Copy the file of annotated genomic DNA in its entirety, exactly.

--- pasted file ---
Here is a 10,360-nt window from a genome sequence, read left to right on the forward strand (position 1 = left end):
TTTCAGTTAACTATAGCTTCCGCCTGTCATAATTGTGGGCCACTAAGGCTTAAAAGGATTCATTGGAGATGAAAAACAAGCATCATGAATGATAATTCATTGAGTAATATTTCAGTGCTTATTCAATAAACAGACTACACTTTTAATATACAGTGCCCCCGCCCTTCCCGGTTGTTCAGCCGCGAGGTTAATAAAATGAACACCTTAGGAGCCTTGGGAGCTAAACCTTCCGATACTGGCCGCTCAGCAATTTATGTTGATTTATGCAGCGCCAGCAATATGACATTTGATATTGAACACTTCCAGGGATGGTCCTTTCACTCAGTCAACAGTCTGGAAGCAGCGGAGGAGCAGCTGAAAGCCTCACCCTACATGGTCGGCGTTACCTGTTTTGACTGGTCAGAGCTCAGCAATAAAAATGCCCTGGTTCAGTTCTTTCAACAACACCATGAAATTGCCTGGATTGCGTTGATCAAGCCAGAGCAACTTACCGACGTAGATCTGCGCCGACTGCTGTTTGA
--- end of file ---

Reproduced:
Here is a 10,360-nt window from a genome sequence, read left to right on the forward strand (position 1 = left end):
TTTCAGTTAACTATAGCTTCCGCCTGTCATAATTGTGGGCCACTAAGGCTTAAAAGGATTCATTGGAGATGAAAAACAAGCATCATGAATGATAATTCATTGAGTAATATTTCAGTGCTTATTCAATAAACAGACTACACTTTTAATATACAGTGCCCCCGCCCTTCCCGGTTGTTCAGCCGCGAGGTTAATAAAATGAACACCTTAGGAGCCTTGGGAGCTAAACCTTCCGATACTGGCCGCTCAGCAATTTATGTTGATTTATGCAGCGCCAGCAATATGACATTTGATATTGAACACTTCCAGGGATGGTCCTTTCACTCAGTCAACAGTCTGGAAGCAGCGGAGGAGCAGCTGAAAGCCTCACCCTACATGGTCGGCGTTACCTGTTTTGACTGGTCAGAGCTCAGCAATAAAAATGCCCTGGTTCAGTTCTTTCAACAACACCATGAAATTGCCTGGATTGCGTTGATCAAGCCAGAGCAACTTACCGACGTAGATCTGCGCCGACTGCTGTTTGA